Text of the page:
Random Boolean networks (RBM) were introduced about 35 years ago as first crude models of genetic regulatory networks. RBNs are comprised of N on–off genes, connected by a randomly assigned regulatory wiring diagram where each gene has K inputs, and each gene is controlled by a randomly assigned Boolean function. This procedure samples at random from the ensemble of all possible NK Boolean networks. The central ideas are to study the typical, or generic properties of this ensemble, and see 1) whether characteristic differences appear as K and biases in Boolean functions are introducted, and 2) whether a subclass of this ensemble has properties matching real cells.
Such networks behave in an ordered or a chaotic regime, with a phase transition, ‘the edge
of chaos’ between the two regimes. Networks with continuous variables exhibit the same two regimes. Substantial evidence suggests that real cells are in the ordered regime. A key concept is that of an attractor. This is a reentrant trajectory of states of the network, called a state cycle. The central biological interpretation is that cell types are attractors. A number of properties differentiate the ordered and chaotic regimes. These include the size and number of attractors, the existence in the ordered regime of a percolating ‘sea’ of genes frozen in the on or off state, with a remainder of isolated twinkling islands of genes, a power law distribution of avalanches of gene activity changes following perturbation to a single gene in the ordered regime versus a similar power law distribution plus a spike of enormous avalanches of gene changes in the chaotic regime, and the existence of branching pathway of ‘differentiation’ between attractors induced by perturbations in the ordered regime.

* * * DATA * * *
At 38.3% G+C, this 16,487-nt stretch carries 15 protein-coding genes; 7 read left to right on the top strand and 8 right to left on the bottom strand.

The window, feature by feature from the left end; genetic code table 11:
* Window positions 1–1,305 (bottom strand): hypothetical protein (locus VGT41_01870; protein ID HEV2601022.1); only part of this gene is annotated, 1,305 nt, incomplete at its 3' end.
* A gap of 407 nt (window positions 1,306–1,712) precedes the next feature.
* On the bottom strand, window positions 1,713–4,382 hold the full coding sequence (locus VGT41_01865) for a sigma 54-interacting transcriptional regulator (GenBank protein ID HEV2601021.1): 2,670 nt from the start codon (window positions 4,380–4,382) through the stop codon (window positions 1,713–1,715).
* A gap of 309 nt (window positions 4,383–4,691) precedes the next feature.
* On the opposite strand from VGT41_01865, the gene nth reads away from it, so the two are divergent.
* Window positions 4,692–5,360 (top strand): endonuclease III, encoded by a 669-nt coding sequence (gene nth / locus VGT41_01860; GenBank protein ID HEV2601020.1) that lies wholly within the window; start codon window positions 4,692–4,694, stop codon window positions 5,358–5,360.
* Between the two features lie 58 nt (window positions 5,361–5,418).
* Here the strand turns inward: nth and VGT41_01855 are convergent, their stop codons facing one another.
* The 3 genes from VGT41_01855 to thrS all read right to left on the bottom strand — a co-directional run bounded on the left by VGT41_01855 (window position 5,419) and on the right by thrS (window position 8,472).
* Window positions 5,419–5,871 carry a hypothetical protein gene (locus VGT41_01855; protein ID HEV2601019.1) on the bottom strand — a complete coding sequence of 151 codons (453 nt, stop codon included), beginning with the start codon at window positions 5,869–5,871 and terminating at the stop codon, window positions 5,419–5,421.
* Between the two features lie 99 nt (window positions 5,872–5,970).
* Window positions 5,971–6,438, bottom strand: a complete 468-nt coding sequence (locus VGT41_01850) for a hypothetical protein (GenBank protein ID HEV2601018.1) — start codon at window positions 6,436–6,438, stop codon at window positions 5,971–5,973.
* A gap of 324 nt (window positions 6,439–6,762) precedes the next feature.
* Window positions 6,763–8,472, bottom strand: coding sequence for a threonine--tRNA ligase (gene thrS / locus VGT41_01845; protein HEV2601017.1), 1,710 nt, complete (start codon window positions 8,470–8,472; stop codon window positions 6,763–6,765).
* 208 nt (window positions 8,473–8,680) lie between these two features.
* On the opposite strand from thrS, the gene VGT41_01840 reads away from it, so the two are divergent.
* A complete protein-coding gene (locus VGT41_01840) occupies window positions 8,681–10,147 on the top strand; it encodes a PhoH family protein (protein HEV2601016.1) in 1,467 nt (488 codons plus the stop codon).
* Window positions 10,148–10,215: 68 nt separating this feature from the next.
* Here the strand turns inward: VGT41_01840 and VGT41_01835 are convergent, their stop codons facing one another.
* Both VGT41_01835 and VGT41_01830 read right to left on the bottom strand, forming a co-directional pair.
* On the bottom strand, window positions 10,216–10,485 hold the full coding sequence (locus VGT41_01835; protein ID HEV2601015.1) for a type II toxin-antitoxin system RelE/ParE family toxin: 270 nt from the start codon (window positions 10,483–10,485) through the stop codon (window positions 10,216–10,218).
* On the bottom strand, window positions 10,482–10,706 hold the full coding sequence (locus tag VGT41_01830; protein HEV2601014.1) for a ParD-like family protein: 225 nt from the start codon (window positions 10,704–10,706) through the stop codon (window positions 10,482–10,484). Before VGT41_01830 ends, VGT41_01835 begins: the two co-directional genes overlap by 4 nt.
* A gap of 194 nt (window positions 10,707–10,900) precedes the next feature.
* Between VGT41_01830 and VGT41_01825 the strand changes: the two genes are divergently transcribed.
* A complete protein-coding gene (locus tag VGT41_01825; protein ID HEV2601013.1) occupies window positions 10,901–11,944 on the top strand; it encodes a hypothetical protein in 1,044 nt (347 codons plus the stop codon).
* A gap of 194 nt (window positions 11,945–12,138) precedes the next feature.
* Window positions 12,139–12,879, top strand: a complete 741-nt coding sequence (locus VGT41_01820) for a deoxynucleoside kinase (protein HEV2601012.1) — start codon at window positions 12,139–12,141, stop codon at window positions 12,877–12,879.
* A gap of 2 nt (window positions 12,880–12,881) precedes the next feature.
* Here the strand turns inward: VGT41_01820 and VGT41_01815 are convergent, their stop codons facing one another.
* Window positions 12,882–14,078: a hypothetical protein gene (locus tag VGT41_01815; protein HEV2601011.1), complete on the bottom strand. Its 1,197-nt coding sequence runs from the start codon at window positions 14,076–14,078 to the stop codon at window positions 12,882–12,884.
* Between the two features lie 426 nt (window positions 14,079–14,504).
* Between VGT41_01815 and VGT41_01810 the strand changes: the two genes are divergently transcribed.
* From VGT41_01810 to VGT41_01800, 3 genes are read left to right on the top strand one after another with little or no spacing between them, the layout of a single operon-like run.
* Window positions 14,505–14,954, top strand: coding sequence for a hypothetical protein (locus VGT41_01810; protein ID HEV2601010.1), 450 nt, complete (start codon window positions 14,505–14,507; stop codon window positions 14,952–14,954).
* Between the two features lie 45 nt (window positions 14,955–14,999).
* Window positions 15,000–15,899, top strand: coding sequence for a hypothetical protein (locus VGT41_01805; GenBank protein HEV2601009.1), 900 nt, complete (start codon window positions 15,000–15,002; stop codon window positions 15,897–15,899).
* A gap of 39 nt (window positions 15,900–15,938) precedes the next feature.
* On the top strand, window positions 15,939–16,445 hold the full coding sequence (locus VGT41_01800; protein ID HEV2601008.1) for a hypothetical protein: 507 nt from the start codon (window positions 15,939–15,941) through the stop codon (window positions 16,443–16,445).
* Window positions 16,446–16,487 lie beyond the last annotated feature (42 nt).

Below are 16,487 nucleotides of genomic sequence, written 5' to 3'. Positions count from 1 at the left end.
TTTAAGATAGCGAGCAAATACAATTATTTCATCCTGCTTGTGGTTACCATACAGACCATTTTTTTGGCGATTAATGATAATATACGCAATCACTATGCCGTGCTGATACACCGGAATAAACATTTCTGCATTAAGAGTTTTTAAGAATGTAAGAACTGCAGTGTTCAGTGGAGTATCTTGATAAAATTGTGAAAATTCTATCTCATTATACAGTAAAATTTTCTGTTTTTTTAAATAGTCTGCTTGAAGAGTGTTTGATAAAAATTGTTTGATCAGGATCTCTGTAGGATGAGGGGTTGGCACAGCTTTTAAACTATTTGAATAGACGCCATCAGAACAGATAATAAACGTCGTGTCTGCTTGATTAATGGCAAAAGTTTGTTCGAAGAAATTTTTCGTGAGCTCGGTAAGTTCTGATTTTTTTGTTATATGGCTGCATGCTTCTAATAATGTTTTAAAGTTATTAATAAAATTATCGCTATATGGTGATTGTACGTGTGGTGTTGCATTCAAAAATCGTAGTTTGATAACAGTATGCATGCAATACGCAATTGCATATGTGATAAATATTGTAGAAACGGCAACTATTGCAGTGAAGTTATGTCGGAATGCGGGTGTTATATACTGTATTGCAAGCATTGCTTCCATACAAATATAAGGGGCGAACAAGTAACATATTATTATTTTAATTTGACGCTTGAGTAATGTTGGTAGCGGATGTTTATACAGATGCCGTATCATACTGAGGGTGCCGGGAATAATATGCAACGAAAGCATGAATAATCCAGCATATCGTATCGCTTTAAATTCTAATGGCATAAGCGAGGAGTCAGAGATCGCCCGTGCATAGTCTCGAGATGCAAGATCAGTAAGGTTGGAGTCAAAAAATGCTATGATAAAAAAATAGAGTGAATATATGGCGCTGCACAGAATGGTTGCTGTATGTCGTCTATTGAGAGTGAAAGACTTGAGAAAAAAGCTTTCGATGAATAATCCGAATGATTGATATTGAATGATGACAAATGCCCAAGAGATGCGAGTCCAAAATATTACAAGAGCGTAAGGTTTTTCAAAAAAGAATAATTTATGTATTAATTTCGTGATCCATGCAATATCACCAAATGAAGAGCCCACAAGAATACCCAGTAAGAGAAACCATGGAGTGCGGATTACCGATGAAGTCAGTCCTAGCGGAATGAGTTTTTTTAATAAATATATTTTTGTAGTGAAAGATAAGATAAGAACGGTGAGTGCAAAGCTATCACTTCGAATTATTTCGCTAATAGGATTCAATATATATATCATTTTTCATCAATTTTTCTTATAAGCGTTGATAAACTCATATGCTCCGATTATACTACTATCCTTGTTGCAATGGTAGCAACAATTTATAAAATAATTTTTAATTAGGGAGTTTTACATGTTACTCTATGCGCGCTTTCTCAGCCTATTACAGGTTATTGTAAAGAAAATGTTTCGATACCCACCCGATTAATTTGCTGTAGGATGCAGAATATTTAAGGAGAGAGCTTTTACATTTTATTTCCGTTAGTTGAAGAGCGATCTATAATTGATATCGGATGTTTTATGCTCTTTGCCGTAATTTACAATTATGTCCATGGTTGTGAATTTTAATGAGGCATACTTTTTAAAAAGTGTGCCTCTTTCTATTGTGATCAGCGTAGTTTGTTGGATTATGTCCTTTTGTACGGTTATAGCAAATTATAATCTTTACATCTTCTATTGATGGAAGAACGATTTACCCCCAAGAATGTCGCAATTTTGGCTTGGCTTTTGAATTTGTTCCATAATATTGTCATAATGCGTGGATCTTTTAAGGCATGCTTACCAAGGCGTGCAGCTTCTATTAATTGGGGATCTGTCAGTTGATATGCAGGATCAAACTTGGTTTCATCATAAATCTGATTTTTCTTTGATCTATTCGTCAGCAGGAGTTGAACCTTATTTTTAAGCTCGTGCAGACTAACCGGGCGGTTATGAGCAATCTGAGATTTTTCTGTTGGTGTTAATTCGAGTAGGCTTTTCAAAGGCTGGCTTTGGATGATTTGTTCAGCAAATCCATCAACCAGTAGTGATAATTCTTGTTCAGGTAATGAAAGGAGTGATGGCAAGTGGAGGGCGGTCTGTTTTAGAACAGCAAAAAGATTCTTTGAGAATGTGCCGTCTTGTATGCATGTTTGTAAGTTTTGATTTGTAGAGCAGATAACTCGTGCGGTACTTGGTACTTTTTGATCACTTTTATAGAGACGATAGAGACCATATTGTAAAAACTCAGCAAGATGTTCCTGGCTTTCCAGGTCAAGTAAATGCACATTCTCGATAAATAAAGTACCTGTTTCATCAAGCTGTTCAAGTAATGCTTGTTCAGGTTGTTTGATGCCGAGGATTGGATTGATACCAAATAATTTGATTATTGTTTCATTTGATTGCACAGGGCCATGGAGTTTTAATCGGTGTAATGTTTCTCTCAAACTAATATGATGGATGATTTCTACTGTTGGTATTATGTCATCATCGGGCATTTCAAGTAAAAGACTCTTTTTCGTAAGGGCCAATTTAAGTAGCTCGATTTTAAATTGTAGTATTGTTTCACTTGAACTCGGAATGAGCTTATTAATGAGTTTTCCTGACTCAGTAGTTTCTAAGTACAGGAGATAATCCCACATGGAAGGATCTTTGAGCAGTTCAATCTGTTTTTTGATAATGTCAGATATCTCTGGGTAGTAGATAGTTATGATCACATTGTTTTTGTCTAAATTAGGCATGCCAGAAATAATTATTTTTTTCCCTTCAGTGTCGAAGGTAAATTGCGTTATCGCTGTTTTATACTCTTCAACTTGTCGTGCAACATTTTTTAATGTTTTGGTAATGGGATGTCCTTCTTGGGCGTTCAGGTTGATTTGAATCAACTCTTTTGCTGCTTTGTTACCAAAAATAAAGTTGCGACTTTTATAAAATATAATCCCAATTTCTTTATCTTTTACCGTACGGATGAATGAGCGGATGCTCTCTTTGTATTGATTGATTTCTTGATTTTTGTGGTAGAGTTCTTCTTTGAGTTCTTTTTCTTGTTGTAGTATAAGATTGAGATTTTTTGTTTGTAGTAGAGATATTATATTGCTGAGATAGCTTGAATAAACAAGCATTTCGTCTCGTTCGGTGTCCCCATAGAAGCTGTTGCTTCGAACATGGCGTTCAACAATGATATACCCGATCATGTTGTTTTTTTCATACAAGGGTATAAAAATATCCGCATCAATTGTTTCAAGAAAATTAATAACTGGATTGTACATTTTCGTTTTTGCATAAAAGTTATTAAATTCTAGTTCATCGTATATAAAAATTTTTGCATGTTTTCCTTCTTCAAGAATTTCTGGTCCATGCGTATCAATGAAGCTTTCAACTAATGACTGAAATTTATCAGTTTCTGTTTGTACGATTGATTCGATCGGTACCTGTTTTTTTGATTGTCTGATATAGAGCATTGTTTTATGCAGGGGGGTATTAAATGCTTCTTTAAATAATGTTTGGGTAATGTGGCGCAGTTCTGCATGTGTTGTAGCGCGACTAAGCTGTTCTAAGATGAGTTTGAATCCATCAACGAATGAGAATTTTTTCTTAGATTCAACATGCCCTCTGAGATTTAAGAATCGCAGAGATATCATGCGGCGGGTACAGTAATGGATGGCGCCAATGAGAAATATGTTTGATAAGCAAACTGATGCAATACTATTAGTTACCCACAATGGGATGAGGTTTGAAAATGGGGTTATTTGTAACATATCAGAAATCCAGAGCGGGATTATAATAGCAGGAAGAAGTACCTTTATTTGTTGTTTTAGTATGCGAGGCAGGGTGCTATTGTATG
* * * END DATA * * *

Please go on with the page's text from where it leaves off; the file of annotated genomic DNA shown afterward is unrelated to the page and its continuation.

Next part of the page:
Noise is serious issue, since noise disrupts attractors. But numerical evidence suggests that attractors can be made very stable to noise, and meanwhile, metaplasias may be a biological manifestation of noise. As we learn more about the wiring diagram and constraints on rules controlling real genes, we can build refined ensembles reflecting these properties, study the generic properties of the refined ensembles, and hope to gain insight into the dynamics of real cells.